Although education about the virus is certainly important, it is curious that its main audience is thought to be children and young people. After all, we have had plenty of examples in recent weeks of adults (some of them senior members of governments and parliaments around the world) defying Covid-19 restrictions. Surely they could use some educating on the matter as well? Placing children and young people front and centre in these debates is similar to popular and academic accusations of youth as politically disengaged, which fail to examine whether adults, who hold much more responsibility for the present socio-economic situation, are similarly disengaged. Additionally, focusing the debate on political apathy on youth may be an attempt to divert attention away from adults and is another in a long series of instances where youth are blamed for societal problems. Could this be the case here as well?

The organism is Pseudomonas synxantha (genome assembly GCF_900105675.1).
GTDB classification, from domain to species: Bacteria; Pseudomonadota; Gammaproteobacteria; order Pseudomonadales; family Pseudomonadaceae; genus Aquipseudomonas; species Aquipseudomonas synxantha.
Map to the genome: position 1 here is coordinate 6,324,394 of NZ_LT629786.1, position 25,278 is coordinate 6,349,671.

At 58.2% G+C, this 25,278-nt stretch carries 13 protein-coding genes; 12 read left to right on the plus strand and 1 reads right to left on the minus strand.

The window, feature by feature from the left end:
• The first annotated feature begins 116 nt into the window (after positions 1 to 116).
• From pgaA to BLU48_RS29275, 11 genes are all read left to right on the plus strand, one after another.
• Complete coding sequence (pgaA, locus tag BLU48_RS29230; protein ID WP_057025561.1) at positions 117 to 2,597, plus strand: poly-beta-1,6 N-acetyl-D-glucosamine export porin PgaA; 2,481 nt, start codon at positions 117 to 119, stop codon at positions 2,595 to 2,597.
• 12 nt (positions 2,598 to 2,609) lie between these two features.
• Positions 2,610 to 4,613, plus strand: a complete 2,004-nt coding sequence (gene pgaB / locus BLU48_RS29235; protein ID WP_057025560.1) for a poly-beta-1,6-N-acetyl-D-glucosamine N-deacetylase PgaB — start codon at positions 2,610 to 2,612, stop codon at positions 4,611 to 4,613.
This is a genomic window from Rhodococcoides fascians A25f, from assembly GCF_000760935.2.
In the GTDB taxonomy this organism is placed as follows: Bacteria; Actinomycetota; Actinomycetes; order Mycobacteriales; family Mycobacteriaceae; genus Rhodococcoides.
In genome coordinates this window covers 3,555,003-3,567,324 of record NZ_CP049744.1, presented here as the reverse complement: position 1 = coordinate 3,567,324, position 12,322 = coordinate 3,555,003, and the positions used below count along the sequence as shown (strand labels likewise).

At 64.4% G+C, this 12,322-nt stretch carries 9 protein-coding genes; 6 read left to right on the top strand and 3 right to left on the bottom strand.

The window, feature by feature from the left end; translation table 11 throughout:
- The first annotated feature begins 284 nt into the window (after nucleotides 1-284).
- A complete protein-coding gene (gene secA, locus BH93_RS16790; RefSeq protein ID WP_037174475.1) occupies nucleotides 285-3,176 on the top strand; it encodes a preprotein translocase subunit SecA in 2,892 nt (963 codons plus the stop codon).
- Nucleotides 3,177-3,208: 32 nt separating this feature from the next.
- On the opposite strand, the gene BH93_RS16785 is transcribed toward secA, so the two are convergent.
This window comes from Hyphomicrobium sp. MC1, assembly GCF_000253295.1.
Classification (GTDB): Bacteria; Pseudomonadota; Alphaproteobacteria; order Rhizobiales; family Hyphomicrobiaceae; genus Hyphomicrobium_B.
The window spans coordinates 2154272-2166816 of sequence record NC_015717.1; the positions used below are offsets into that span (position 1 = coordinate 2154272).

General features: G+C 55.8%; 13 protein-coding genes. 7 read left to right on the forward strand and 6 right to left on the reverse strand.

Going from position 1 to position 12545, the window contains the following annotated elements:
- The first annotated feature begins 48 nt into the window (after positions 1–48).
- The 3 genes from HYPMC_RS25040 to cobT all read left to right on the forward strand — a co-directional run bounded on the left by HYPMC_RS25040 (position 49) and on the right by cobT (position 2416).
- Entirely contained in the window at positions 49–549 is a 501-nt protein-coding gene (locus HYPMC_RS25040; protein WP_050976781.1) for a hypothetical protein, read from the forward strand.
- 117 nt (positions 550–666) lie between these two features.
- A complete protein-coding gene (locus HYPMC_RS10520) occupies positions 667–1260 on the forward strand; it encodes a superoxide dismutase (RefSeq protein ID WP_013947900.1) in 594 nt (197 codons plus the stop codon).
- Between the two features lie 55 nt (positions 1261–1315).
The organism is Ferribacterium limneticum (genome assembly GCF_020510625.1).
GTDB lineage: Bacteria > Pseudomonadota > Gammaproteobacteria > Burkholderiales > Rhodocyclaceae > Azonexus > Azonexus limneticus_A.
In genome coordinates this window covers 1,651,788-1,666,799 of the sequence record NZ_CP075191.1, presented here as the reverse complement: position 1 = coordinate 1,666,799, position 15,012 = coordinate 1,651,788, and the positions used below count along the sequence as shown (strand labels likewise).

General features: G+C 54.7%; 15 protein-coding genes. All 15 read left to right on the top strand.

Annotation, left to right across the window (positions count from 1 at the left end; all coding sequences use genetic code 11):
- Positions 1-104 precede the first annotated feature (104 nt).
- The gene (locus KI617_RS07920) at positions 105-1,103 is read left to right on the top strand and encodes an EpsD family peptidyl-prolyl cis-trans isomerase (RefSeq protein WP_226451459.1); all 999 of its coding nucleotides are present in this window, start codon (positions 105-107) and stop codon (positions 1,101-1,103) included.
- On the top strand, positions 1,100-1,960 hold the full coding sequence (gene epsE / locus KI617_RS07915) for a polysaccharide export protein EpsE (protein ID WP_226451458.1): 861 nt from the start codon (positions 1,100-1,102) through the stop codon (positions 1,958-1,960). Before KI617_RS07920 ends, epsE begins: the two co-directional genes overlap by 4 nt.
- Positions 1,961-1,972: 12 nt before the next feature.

In contrast to what these parental guides imply, the children and young people who took part in the World Vision International study understood the importance of Covid-19 restrictions. Not only that, but they were eager to raise awareness and disseminate information about the virus in their communities, particularly to their friends and peers. In the words of Ahona, aged 16, from Bangladesh: “I think we can educate children about the pandemic – why it is so harmful and why people are freaking out so much. Many children are still not taking the issue seriously as they are witnessing a pandemic for the first time. Also, their parents are not that concerned. So, if we educate children, they can, in turn, spread the information to their families.”. These findings not only challenge the assumption that young people are politically apathetic but also the common conceptualisation of youth’s political socialisation as a process that should be undertaken by adults. In contrast, research has found that peers play a major role in youth’s political socialisation, with teen activists arguing that teaching each other political knowledge and skills (rather than being taught by adults) engenders mutual learning and sharing.